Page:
January 3rd, 2011



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Two joyriders Jesse and Sam discover something hidden in the back seat of the car that could change their lives forever...

Release Year: 2011

Rating: 4.6/10 (423 voted)

Director: Justin Donnelly

Stars: Luke Goss, Tyler Johnston, Michael Eklund

Two joyriders Jesse and Sam discover something hidden in the back seat of the car that could change their lives forever. Brian, unknown to Jesse and Sam, is desperately trying to seek a "quick fix" business deal that will put him back on top financially after being let go from his executive position at one of the top investment firms. Brian decides to go "all in", investing the rest of his savings into a short-term drug deal. After Jesse and Sam intercept the illicit drug money, they soon learn that they've stolen from the wrong people. A twisted tale of greed, deceit, murder and wealth, PRESSED is an action-drama feature where three relationships collide. It changes lives, some of them for good.

Writers: Justin Donnelly, Christopher Donaldson

Luke Goss - Brian
Tyler Johnston - Jesse
Michael Eklund - Jimmy
Jeffrey Ballard - Sam
Craig Stanghetta - Joey 'The Boss'
Andrew Hedge - Officer Black
Michelle Brezinski - Lynn - Jesse's mom
R. Cameron Gordon - Chuck
Erica Carroll - Leanne
Ethan Sawyer - Brian's Son
Destinee Dunkin-Klyne - Tara (as Destinee Klyne)
Chris Ippolito - Gus
Tanya Champoux - Brian's Mom
Justin Koren - Young Brian
Debbie Cameron - Tow Yard Receptionist


Official Website: Official site |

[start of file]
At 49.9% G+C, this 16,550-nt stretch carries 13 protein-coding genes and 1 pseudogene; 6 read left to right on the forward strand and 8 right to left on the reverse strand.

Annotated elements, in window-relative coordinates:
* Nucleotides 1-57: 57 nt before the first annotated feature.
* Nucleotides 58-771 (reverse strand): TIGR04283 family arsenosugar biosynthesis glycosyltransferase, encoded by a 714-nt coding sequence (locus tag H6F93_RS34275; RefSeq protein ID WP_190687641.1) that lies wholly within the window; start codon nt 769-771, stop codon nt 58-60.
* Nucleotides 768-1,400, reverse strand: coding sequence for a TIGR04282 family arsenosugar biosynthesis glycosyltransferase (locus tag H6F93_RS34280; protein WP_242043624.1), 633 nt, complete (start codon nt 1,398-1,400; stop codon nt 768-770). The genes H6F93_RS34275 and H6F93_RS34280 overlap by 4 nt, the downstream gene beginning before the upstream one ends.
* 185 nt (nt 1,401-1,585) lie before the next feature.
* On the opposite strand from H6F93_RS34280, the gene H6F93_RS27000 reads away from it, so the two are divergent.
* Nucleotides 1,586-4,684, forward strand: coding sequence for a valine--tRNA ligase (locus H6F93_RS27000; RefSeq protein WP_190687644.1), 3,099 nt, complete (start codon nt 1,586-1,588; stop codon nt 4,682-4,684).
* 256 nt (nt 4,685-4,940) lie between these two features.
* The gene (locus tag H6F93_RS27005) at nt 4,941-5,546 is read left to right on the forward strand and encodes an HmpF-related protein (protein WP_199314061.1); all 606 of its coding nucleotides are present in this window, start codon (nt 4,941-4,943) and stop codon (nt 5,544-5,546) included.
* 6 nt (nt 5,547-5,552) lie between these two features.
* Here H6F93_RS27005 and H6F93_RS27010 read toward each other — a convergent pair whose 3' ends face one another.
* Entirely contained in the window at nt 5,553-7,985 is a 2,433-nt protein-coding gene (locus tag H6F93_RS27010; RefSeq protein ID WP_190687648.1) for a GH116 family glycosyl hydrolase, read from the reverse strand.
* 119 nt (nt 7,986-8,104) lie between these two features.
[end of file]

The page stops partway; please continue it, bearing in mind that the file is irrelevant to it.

Release Date: 3 Jan 2011

Filming Locations: Kelowna, British Columbia, Canada

Box Office Details

Budget: $CAD3,200,000 (estimated)

User Review

Not too bad, but also not worth sitting through

Rating: 4/10

Regular people get themselves into trouble by making poor decisions that snowball, with tragic consequences. Think "Go" without the fun, or a somewhat less intense "Requiem for a Dream"; though not nearly as inspired as either of those.

Relative unknown Tyler Johnston is effectively brooding as a troubled teen whose bad luck intersects with that of seasoned lead Luke Goss, who does an adequate enough job as the adult counterpart. Michael Eklund deserves the most credit for his small but expertly-detailed part as the catalyst (I can't wait to see him in something bigger).

The premise is somewhat original, with well-written dialog, but the story ends up less compelling than the slight potential felt in the beginning. Unlike the good examples from this genre, there's little to no great memorable truth, lesson, or even a poignant moment, really, to emerge from the characters' messes that might give you a reason to be glad you watched. Some editing missteps also cause the movie to drag too often.

They were going for pure tragedy, but didn't realize that a good tragic story still needs entertaining hooks. This movie maintains a rather homogeneous tension level from beginning to end, which gets old and ends up feeling more like a flatline.


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